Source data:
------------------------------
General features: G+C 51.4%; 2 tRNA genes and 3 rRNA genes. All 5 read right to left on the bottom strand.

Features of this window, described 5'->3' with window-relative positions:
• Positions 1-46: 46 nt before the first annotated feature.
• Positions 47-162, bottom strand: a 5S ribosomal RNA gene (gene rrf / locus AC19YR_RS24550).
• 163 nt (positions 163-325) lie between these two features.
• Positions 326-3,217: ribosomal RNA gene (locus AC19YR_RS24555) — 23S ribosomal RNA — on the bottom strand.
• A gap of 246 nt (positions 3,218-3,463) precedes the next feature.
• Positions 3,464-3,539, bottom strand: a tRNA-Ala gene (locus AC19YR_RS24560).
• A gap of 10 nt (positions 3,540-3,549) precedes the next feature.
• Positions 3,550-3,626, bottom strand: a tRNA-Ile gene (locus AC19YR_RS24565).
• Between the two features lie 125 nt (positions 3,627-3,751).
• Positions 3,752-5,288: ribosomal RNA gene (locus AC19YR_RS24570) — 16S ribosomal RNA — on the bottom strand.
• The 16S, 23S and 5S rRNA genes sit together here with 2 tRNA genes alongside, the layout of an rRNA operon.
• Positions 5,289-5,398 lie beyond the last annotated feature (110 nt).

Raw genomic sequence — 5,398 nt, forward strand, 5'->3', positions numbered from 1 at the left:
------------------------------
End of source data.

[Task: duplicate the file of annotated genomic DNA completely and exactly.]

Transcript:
General features: G+C 51.4%; 2 tRNA genes and 3 rRNA genes. All 5 read right to left on the bottom strand.

Features of this window, described 5'->3' with window-relative positions:
• Positions 1-46: 46 nt before the first annotated feature.
• Positions 47-162, bottom strand: a 5S ribosomal RNA gene (gene rrf / locus AC19YR_RS24550).
• 163 nt (positions 163-325) lie between these two features.
• Positions 326-3,217: ribosomal RNA gene (locus AC19YR_RS24555) — 23S ribosomal RNA — on the bottom strand.
• A gap of 246 nt (positions 3,218-3,463) precedes the next feature.
• Positions 3,464-3,539, bottom strand: a tRNA-Ala gene (locus AC19YR_RS24560).
• A gap of 10 nt (positions 3,540-3,549) precedes the next feature.
• Positions 3,550-3,626, bottom strand: a tRNA-Ile gene (locus AC19YR_RS24565).
• Between the two features lie 125 nt (positions 3,627-3,751).
• Positions 3,752-5,288: ribosomal RNA gene (locus AC19YR_RS24570) — 16S ribosomal RNA — on the bottom strand.
• The 16S, 23S and 5S rRNA genes sit together here with 2 tRNA genes alongside, the layout of an rRNA operon.
• Positions 5,289-5,398 lie beyond the last annotated feature (110 nt).

Raw genomic sequence — 5,398 nt, forward strand, 5'->3', positions numbered from 1 at the left: